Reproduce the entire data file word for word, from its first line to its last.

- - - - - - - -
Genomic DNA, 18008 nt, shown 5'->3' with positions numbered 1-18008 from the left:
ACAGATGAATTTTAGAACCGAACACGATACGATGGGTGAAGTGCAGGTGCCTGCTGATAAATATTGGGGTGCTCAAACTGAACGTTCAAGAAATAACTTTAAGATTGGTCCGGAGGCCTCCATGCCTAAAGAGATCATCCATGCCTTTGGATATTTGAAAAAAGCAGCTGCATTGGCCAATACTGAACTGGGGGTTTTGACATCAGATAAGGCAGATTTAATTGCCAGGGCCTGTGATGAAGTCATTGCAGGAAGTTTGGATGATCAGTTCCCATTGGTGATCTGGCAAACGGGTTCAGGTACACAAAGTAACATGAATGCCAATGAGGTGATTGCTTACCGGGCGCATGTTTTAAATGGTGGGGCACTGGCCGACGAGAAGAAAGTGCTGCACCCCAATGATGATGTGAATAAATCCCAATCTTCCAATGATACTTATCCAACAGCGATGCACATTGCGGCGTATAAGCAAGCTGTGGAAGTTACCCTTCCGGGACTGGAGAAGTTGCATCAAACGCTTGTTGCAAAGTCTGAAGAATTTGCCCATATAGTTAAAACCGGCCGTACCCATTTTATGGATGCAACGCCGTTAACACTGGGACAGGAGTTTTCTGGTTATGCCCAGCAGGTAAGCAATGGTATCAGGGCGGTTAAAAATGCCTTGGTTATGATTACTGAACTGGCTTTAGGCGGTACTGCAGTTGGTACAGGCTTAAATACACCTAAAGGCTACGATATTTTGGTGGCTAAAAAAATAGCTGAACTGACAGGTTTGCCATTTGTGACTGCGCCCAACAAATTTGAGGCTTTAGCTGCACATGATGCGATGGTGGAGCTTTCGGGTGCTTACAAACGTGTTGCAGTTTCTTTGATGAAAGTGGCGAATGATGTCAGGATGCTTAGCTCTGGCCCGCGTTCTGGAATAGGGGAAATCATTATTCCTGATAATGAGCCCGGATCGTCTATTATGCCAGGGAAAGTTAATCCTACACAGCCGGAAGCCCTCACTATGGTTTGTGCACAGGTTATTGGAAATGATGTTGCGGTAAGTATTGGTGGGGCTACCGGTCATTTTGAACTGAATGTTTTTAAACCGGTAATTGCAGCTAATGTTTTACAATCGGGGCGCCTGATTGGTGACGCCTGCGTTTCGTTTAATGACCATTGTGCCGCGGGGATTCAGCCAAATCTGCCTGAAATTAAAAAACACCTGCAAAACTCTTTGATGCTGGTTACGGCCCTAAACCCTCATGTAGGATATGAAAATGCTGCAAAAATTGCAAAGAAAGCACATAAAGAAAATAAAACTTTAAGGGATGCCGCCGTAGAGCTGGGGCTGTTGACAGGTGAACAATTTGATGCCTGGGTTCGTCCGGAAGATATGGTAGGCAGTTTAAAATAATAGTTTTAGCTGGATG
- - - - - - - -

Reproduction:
Genomic DNA, 18008 nt, shown 5'->3' with positions numbered 1-18008 from the left:
ACAGATGAATTTTAGAACCGAACACGATACGATGGGTGAAGTGCAGGTGCCTGCTGATAAATATTGGGGTGCTCAAACTGAACGTTCAAGAAATAACTTTAAGATTGGTCCGGAGGCCTCCATGCCTAAAGAGATCATCCATGCCTTTGGATATTTGAAAAAAGCAGCTGCATTGGCCAATACTGAACTGGGGGTTTTGACATCAGATAAGGCAGATTTAATTGCCAGGGCCTGTGATGAAGTCATTGCAGGAAGTTTGGATGATCAGTTCCCATTGGTGATCTGGCAAACGGGTTCAGGTACACAAAGTAACATGAATGCCAATGAGGTGATTGCTTACCGGGCGCATGTTTTAAATGGTGGGGCACTGGCCGACGAGAAGAAAGTGCTGCACCCCAATGATGATGTGAATAAATCCCAATCTTCCAATGATACTTATCCAACAGCGATGCACATTGCGGCGTATAAGCAAGCTGTGGAAGTTACCCTTCCGGGACTGGAGAAGTTGCATCAAACGCTTGTTGCAAAGTCTGAAGAATTTGCCCATATAGTTAAAACCGGCCGTACCCATTTTATGGATGCAACGCCGTTAACACTGGGACAGGAGTTTTCTGGTTATGCCCAGCAGGTAAGCAATGGTATCAGGGCGGTTAAAAATGCCTTGGTTATGATTACTGAACTGGCTTTAGGCGGTACTGCAGTTGGTACAGGCTTAAATACACCTAAAGGCTACGATATTTTGGTGGCTAAAAAAATAGCTGAACTGACAGGTTTGCCATTTGTGACTGCGCCCAACAAATTTGAGGCTTTAGCTGCACATGATGCGATGGTGGAGCTTTCGGGTGCTTACAAACGTGTTGCAGTTTCTTTGATGAAAGTGGCGAATGATGTCAGGATGCTTAGCTCTGGCCCGCGTTCTGGAATAGGGGAAATCATTATTCCTGATAATGAGCCCGGATCGTCTATTATGCCAGGGAAAGTTAATCCTACACAGCCGGAAGCCCTCACTATGGTTTGTGCACAGGTTATTGGAAATGATGTTGCGGTAAGTATTGGTGGGGCTACCGGTCATTTTGAACTGAATGTTTTTAAACCGGTAATTGCAGCTAATGTTTTACAATCGGGGCGCCTGATTGGTGACGCCTGCGTTTCGTTTAATGACCATTGTGCCGCGGGGATTCAGCCAAATCTGCCTGAAATTAAAAAACACCTGCAAAACTCTTTGATGCTGGTTACGGCCCTAAACCCTCATGTAGGATATGAAAATGCTGCAAAAATTGCAAAGAAAGCACATAAAGAAAATAAAACTTTAAGGGATGCCGCCGTAGAGCTGGGGCTGTTGACAGGTGAACAATTTGATGCCTGGGTTCGTCCGGAAGATATGGTAGGCAGTTTAAAATAATAGTTTTAGCTGGATG